Posts tagged ‘200th birthday’
Who brought books to you? Or, rather, who brought you to books?
Mine was Befirdu, a younger colleague of my father’s from whence they were both teachers in Hossana. Who became a good friend of the family, even making it to the status of “god-father” to my younger brother Tagel. He was a handsome man, in that ‘yeteQola bunna’-wezam way Southern-Ethiopian men have, all white teeth and no facial hair. He was funny, and flirtious and the ladies loved him. Which made him the light of our gloomy little house, and somebody whose next visit is to be looked forward to, every time he paid us a visit.
As was the custom in those days, and perhaps because I was the only single gal in the house; aged 8 and younger, he used to call me “Miste”. So, naturally, I run into the kitchen [with its gaping hole, that kids and dogs could make their way through and into the “dinnich wot” -filled pot] when I see him coming. I shrugged my shoulder in refusal when summoned to the living room, with it’s “wenfit” roof and “boi” in the middle to let drainage run. But I wasn’t willing to put up with his neglect.
When he seems to have forgotten all about me, and the little “understanding” between us, I skulked out of the kitchen, with my back against the wall, and edged to where he’s sitting. He’d casually pick me up, between answering one of the many questions from the older couple trying to be transported into the perpetual sunshine that is his life. He’d sit me on his knee, rocking me as if I was a child, while relating stories that has usually to do with the women in his life and his younger quarrelsome brothers [among whom he died, few years later, after contracting “Aba Senga” from a chaat he chewed while on winter vacation]. I would try listening. I would quickly get bored. And then reach up and grab the one book we had in the house that my father borrowed from the school library and forgot to return.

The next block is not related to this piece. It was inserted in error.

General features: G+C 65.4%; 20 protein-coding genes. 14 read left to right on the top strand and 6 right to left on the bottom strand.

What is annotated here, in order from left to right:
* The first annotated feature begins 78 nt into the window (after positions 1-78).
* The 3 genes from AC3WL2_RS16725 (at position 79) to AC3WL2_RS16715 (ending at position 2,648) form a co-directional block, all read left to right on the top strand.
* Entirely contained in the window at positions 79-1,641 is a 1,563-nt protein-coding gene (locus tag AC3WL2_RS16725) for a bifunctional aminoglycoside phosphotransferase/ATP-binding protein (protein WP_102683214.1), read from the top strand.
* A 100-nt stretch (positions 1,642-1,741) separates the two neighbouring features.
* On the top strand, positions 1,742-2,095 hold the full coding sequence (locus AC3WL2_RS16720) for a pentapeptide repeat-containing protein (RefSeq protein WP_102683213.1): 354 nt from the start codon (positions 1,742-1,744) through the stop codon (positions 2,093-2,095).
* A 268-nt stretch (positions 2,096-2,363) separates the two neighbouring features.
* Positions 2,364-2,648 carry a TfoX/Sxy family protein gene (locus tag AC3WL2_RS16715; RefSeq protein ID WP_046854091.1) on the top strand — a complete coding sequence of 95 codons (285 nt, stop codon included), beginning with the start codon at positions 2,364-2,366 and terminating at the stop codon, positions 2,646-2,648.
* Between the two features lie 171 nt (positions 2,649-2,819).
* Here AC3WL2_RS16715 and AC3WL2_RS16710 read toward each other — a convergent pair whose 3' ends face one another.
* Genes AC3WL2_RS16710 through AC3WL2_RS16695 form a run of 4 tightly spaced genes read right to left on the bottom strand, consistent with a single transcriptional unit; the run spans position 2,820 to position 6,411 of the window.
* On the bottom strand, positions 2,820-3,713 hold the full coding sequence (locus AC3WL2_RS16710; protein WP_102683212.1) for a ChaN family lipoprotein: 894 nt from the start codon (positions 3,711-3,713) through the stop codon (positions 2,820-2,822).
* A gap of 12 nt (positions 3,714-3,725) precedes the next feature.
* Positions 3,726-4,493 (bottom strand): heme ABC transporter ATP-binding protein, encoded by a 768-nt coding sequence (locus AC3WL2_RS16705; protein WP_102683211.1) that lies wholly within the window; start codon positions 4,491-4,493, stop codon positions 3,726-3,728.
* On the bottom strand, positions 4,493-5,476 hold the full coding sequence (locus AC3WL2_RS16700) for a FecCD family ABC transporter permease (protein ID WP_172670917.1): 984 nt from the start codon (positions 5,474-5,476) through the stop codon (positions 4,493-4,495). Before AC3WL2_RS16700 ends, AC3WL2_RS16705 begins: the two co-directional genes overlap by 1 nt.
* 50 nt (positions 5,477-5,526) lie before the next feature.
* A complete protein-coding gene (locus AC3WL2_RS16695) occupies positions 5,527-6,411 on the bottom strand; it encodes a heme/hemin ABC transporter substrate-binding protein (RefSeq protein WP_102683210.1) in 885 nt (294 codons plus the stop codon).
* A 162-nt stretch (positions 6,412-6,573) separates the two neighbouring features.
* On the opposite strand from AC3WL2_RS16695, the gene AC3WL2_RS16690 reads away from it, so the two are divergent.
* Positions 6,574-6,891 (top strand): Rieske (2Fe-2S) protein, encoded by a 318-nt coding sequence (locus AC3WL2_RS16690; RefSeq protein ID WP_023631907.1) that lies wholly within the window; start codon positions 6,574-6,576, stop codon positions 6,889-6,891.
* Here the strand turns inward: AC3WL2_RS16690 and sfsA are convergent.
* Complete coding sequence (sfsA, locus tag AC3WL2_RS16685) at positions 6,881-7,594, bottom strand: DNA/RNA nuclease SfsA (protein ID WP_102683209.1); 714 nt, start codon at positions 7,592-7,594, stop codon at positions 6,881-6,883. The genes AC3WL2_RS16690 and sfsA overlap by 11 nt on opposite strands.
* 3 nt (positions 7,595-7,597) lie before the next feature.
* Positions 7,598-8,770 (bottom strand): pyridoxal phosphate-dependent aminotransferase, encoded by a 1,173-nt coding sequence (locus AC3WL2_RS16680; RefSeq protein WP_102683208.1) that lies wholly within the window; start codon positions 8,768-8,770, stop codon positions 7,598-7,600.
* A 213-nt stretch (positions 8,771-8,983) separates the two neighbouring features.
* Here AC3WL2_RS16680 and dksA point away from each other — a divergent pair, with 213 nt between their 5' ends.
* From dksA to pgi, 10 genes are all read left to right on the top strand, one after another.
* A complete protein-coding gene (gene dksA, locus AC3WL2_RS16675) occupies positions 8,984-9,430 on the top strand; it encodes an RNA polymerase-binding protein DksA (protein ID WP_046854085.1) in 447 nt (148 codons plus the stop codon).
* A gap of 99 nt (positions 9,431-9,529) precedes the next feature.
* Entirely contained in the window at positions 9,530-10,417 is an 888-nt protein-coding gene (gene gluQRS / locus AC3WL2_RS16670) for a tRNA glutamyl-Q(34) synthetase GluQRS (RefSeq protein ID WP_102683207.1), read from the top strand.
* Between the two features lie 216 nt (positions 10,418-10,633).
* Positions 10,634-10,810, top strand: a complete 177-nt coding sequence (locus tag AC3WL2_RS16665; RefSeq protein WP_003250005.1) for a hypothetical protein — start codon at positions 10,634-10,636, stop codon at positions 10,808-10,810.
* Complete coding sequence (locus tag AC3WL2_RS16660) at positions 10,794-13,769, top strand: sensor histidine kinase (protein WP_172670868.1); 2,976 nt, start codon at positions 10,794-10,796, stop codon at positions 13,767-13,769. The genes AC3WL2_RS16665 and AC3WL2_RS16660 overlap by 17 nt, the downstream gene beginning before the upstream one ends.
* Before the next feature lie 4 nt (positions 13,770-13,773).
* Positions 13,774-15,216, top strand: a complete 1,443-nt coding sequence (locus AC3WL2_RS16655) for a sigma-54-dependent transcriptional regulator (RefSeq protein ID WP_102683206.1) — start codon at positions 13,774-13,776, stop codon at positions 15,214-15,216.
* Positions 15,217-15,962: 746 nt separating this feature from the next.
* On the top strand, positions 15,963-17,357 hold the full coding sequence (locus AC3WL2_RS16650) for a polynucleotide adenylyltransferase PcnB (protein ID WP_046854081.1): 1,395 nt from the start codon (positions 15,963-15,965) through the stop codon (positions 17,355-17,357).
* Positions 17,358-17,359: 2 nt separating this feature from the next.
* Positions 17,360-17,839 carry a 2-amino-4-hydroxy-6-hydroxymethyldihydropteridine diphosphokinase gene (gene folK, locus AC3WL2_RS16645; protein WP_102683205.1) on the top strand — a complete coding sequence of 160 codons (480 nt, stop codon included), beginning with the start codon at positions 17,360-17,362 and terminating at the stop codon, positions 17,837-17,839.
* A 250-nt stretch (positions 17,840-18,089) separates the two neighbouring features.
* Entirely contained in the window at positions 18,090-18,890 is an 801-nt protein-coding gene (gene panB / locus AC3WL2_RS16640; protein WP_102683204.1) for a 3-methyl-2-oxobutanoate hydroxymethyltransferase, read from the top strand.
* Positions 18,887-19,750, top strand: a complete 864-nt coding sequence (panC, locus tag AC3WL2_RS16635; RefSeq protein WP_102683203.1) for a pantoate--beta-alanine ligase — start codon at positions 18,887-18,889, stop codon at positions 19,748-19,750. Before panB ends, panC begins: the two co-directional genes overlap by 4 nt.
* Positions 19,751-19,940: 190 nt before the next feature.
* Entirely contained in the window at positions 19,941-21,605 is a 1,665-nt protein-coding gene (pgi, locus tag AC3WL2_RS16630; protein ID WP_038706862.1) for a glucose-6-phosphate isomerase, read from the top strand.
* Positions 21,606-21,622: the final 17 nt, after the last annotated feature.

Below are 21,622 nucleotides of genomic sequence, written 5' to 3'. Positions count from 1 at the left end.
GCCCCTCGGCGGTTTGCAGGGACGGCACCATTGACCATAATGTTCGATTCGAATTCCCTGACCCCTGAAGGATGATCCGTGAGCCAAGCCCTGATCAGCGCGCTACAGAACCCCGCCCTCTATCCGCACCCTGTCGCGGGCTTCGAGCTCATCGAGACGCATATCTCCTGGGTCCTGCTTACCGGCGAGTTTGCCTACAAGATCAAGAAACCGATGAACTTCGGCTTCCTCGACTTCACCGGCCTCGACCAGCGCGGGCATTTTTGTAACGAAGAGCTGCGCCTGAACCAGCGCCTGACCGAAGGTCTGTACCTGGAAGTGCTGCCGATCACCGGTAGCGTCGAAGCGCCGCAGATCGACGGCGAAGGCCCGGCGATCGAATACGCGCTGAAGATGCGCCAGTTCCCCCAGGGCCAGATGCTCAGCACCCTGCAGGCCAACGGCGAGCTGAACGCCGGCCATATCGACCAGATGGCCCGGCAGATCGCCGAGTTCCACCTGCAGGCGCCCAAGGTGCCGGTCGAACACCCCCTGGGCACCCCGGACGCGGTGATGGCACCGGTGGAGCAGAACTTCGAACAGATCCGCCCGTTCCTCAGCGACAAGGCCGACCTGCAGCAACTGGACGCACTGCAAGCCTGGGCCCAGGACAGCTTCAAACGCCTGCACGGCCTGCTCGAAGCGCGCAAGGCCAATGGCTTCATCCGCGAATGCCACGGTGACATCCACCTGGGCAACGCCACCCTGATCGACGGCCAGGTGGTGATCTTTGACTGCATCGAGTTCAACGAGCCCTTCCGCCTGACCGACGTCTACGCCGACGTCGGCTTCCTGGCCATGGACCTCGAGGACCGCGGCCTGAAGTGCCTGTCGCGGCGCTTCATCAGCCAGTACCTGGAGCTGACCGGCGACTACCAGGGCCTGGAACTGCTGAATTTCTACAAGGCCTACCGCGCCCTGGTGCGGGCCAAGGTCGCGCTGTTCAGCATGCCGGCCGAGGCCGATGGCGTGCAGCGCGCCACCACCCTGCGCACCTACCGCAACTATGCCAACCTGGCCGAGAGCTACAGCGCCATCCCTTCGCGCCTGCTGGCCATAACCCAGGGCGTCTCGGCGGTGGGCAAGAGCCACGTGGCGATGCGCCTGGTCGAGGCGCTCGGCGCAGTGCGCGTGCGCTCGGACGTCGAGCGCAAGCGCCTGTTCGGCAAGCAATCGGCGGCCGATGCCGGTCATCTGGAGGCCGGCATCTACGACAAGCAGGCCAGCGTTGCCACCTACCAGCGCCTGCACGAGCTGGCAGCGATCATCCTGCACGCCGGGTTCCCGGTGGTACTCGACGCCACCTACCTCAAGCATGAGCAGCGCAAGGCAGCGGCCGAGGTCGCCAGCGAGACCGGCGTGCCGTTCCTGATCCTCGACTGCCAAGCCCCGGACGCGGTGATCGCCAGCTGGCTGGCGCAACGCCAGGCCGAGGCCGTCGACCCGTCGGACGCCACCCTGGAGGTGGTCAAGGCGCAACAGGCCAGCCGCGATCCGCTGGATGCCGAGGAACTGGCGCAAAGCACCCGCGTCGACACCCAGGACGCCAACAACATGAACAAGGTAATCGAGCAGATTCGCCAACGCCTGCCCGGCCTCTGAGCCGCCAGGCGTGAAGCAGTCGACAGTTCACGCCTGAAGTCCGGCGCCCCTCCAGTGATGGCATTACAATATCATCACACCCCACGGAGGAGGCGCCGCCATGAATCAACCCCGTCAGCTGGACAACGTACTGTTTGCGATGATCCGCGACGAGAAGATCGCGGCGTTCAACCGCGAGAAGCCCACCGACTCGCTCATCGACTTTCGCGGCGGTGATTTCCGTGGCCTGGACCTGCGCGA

This was a collection of illustrated versions of Charles Dickens’ novels. There were selected episodes from the great books. After the selected stories, or character study paragraphs, came short questions with blanks to fill between them. It was black and white, very dull looking. But the pictures in it were far from dull. There was one that caught my attention and arrested it. “Miss Havisham”, Befirdu would say when I ask him again and again what the lady’s name was. He’d then remember he’s read it for me hundredth of times before. “Let’s read another one”, he’d suggest, and I would refuse. So he’d re-read it again, the story of bride whom rejection made crazy.
It’s been said by many, that Dickens’ books are full of caricatures. Caricatures, according to wikipedia, are portraits that exaggerates or distorts the essence of a person, animal or object to create an easily identifiable visual likeness. In literature, a caricature is a description of a person using exaggeration of some characteristics and oversimplification of others.” And so, like all cartoons and comical figures, they appeal to the child and the feather-brained more than the discerning reader.
Miss Havisham was one of those over the top characters. [Only to be out-caricatured, perhaps, by The Tale of Two Cities' Mr. Jarvis Lorry or the maid who threw him out of pretty little Miss Manet’s room after his first visit.] I didn’t know the whole story until later, ofcourse, but her drawing in the book excited my imagination in a way the grown up version would fail to do so. There she sits, skeletal, in a wedding dress; sited infront of an oval mirror, resting her chin on her left hand while the right is still holding a shoe she never got to put on. There is the wedding cake, with it’s little figurines on top, cracking and uncut. And, we are told, she’s never moved to neither let the sun light in nor remove dust particles off her tiara, for more than two decades.
[That is for you, Befirdu].
Then came “Black Jesus”. (more…)